Revell AG 1/72 Hawker Hunter F.6
KIT #: 04350
PRICE: $14.00 from NA Hobbies at the Nationals
DECALS: Four options
REVIEWER: Scott Van Aken
NOTES:

HISTORY

The Hunter F.6 was the next in the line of improvements for the Hawker Hunter. Still retaining its pure fighter capabilities, several F.6s were outfitted for Sidewinder missiles on the outer wing pylons. Basically a bit more powerful engine was incorporated into the F.6 and this included an extended outer wing leading edge, providing a 'sawtooth' planform. This leading edge was the result of control problems at high altitude, high airspeed and under high g-loading that were discovered with previous aircraft.

By 1958, all RAF day fighter squadrons had been issued the Hunter F.6, earlier versions either being sold off or sent back to Hawker for upgrading (something that was done to a lot of Hunter airframes). Thanks to its capabilities and performance, the Hunter F.6 was a real hit on the export market with dozens of countries buying them for their air forces and several undertaking license production. The vast majority of extant F.6 airframes were rebuilt to FGA.9 standards.

THE KIT

For a look at what's in the box, please visit the preview. I'll add that this is a very nicely detailed kit, offering nice external detailing that is well done, though not quite as crisply produced as one gets with Hasegawa kits in this scale. The amount of detailing in the cockpit and wheel wells rivals any one else's efforts in 1/72 and makes this a most desirable kit from many points.

CONSTRUCTION

After looking over the rather extensive instructions, you can see that there are a number of areas for inserts and there are a few subassemblies to do. I worked on the subassembly method with the instructions to help guide me along in terms of what part numbers to use when needed. Basically, there was the seat, cockpit, wings, tail cone, and drop tanks that could be assembled at this time. The kit comes with the smaller tanks (100 gallons, I believe) and provides two of them. They are split top and bottom and have separate fins. An easy enough build.

The wings are a bit more complex. There are holes already opened in the bottom of the wing for the pylons. These holes are half circular and are not the same direction as I guess the pylons are handed, though they don't look it. Flaps are separate as are the outer wing leading edge and the wing tip. As was pointed out in a review I read, the leading edge and wing tip parts are larger than the wing itself. By about 1/32 inch or perhaps a bit larger. I used a coarse sanding stick to sand the upper surface down after lining up the lower portion. Normally one does this kind of work on the bottom, but I couldn't get it to work that way. There are also some relatively large gaps that will have to be filled once it is sanded down. All this took about 5-10 minutes a wing once the glue had dried on the inserts.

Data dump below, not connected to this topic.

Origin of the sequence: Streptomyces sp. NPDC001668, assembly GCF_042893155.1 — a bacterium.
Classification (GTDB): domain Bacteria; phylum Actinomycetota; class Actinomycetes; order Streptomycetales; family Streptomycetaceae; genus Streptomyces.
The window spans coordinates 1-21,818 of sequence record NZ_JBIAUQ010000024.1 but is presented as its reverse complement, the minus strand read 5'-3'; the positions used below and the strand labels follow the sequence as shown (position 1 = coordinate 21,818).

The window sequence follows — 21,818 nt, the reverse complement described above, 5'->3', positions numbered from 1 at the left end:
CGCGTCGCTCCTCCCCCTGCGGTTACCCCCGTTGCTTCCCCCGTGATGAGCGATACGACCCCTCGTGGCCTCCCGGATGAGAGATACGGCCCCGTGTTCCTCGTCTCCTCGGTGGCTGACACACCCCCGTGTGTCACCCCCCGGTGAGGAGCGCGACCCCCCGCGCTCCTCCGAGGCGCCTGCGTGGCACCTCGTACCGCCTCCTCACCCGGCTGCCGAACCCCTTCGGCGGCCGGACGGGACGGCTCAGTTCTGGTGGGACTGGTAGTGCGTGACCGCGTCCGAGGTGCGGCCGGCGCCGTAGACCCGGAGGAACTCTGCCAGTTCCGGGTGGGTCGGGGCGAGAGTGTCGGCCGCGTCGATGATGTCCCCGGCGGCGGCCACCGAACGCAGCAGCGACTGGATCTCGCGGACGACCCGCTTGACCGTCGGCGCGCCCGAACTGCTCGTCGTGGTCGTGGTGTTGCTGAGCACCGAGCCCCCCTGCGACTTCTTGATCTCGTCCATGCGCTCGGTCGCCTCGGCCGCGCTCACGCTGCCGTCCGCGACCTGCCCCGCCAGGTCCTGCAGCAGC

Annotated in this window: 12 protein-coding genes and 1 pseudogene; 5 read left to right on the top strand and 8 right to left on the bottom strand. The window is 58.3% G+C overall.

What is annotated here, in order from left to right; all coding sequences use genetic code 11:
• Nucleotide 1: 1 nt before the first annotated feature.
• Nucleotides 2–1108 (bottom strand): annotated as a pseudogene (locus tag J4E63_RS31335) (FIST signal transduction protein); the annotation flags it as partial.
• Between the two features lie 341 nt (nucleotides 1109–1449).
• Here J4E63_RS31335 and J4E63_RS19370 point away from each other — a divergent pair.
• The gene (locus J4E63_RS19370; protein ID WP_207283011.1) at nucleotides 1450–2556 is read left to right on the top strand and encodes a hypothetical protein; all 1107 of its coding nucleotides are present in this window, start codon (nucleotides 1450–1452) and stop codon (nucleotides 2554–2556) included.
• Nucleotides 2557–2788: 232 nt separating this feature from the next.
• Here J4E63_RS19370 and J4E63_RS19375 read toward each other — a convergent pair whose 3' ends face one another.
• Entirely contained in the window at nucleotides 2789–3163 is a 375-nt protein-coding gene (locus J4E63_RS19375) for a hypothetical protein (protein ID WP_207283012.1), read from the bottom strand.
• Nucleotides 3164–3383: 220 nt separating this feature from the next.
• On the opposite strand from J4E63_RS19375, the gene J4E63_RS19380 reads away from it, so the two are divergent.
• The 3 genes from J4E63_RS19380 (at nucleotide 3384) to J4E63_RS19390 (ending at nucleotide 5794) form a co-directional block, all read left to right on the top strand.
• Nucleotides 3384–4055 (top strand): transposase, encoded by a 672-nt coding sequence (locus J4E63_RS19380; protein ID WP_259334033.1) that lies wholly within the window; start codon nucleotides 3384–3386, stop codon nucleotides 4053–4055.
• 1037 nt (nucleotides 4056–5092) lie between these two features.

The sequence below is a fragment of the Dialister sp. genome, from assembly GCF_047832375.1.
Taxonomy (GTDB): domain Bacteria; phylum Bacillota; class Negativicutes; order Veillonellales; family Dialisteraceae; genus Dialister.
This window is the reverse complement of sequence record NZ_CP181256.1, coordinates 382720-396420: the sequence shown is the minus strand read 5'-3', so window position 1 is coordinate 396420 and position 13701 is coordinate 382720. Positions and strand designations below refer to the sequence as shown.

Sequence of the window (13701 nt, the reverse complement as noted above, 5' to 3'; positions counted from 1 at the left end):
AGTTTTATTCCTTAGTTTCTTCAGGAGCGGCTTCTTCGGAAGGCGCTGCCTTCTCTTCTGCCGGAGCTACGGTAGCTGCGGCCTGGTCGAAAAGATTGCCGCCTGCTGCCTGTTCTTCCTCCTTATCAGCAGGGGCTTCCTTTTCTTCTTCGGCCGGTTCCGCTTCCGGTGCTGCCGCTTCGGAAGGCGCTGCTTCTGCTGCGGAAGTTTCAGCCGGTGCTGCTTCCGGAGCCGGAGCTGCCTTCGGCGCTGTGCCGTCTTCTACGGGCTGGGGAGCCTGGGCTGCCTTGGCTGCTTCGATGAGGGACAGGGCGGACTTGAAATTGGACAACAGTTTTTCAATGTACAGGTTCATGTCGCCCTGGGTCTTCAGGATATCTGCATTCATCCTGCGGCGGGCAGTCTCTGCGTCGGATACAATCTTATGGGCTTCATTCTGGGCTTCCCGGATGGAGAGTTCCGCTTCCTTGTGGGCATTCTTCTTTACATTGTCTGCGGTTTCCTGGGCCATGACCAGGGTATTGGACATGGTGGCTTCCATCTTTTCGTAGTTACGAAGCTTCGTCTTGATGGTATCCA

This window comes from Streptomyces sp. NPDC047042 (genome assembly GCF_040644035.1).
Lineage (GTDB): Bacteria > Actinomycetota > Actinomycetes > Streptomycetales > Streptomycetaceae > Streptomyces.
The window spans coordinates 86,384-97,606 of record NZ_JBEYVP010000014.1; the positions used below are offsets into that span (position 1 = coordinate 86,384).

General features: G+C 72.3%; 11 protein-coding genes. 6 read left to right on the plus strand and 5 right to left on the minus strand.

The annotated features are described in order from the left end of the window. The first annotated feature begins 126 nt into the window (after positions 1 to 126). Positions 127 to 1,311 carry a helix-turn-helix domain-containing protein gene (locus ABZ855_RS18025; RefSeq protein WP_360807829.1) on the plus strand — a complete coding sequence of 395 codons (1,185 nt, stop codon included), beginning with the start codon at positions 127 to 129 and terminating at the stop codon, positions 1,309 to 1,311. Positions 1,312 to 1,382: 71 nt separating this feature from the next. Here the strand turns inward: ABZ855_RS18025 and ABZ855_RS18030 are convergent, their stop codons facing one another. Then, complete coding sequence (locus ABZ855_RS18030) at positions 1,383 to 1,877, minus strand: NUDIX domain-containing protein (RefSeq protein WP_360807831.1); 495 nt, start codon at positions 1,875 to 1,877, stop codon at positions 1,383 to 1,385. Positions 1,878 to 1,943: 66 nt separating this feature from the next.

The other subassemblies were the seat, which is made up of four parts; two sides, a cushion insert, and a top section with pull handles.  And the cockpit tub, which needed the control stick and the instrument panel installed. I used the decals provided for these items and while they did not match the instrument, they did work very well, snuggling down with the use of Microsol, one of the weakest setting solutions on the market. In this scale, it is quite convincing. I should point out that the interior and seat frame were first painted matte black with a bit of dry brushing on the seat. This would have worked well for the raised detail on the consoles and such had I not used the decals.

With the interior done, it was a simple matter to put it in the fuselage halves and close these halves up. I then attached the lower gun section and the tail cone. The tail cone is a bit larger than the surrounding area, but a good sanding took care of that. The gun section needed a touch of filler in the corners. I then filled as much of the nose as I could with weight. Instructions say 5 grams and I'm sure I got in at least that much. The nose cap was then glued in place. Make sure the small intake goes to the top. Some sanding on the fuselage and minimal filler were used (though it turns out I could have used a bit more!).

With the fuselage complete, the wings were put on after spraying the insides with aluminum. These fit into the fuselage in such a manner that no filler was needed at all. Just a quick sanding to remove any glue that oozed out. Tail planes also fit with minimal fuss. One does need to fill in the semi-circular area on the flaps that are for the longer tanks and both of my flaps had sink areas that needed a good surface fill as well.

I then finished painting the ejector seat and glued it in place. Then I attached the clear gun sight and installed the canopy. This is a bit of a tight fit and needs little glue. I masked the windscreen and the canopy and tacked the canopy in place in preparation for painting.